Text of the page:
Movies that Pass the Bechdel Test Earn More

Writers are part of the entertainment industry as a whole so paying attention to film trends is just smart. That said, it doesn’t mean you should necessarily follow Hollywood.

Walt Hickey wrote an intriguing article on FiveThirtyEight called The Dollar and Cents Case Against Hollywood’s Exclusion of Women wherein he outlines a study on erroneous beliefs about Bechdel-passing movies and box office earnings.

“We did a statistical analysis of films to test two claims: first, that films that pass the Bechdel test — featuring women in stronger roles — see a lower return on investment, and second, that they see lower gross profits. We found no evidence to support either claim.”

Wait. You mean, people respond to well-rounded characters? This is big.

Doesn’t Hollywood Know This?

They know. They just don’t care yet. In Metro’s The Bechdel test and why Hollywood is a man’s, man’s, man’s world, the demographics of film decision-makers was illustrated by Stuart Barr and Nikki Baughan this way:

The problem lies on the other side of the camera. According to research carried out by the University of Southern California, just one in six of the directors, writers and producers behind the 100 top-grossing movies at the US box office last year were female.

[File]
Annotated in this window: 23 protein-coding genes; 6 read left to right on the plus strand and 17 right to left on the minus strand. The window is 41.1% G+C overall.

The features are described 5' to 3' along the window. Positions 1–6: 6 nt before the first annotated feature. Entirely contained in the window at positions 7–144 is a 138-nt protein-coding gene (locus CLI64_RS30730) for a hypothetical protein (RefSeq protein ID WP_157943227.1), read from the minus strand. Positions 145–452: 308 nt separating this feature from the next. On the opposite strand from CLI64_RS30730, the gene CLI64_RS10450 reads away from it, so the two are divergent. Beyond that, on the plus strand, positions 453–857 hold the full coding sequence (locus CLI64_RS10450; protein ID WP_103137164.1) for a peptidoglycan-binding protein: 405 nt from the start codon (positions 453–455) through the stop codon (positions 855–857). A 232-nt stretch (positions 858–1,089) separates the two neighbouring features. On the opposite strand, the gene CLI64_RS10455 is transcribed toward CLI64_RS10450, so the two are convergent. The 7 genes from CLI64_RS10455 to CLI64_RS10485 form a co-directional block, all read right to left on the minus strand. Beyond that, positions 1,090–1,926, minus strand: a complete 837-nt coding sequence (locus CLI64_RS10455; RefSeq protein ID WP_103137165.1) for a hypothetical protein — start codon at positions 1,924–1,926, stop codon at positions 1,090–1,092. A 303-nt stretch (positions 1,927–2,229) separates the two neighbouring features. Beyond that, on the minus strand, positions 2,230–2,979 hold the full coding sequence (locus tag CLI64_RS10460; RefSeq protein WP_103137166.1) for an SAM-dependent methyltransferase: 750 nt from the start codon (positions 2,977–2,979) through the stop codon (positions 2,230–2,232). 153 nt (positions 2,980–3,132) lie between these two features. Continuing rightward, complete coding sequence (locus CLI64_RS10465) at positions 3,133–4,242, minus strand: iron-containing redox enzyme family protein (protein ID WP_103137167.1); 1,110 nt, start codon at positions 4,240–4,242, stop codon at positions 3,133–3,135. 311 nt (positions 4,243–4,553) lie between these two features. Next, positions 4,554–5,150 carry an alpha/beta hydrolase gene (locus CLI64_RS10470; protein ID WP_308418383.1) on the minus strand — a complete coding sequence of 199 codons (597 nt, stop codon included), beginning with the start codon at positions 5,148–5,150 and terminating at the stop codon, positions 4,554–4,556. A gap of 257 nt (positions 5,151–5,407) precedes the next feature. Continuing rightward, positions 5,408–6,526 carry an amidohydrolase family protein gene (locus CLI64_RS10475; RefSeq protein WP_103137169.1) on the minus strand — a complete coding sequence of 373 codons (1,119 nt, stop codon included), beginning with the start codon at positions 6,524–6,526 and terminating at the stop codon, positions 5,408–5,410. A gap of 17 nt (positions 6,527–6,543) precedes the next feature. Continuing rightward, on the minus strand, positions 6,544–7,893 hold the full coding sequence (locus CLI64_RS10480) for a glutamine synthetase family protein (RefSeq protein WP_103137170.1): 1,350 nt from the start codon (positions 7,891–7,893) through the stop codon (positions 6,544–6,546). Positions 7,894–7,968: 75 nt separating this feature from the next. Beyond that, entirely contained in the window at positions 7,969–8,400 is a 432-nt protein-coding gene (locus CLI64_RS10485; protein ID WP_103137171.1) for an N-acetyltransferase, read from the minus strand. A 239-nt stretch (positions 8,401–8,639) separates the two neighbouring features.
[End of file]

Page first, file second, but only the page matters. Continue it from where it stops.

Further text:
‘Women are under-represented in English language films, but it’s not surprising when you look at the dominance of men behind the camera,’ said film writer Stuart Barr, a contributor for movie websites Screenjabber and Chris And Phil Present.

Baughan added: ‘Male screenwriters write from their own perspective and experiences and that usually – though not always – results in female characters that are either absent or entirely unsatisfactory. It’s a sad fact that, for various reasons historical and financial, the mainstream film industry remains the enclave of the straight, white, middle-class male.’”

Which makes me wonder, when it comes to directors who make poor decisions regarding female characters, why am I handing over 2+ hours of my time and several dollars to sit immersed in their world view?

As a Writer, You Can Be Smarter…and Awesomer

I think it’s smart to not play the writing game entirely parallel to Hollywood’s behavior because they may have more money to speculate with than the average writer does. That’s the generous view. More forthrightly, allowing that the industry has exceptions, Hollywood is in general infiltrated by decision-makers with terribly limited perspectives and agendas.

Hickey explains so many interesting points that his full article is worth a read, but to sum up, he discusses a few possible reasons Hollywood isn’t buying in to the data, including disparity between the number of women and men in creative or investment roles on these films.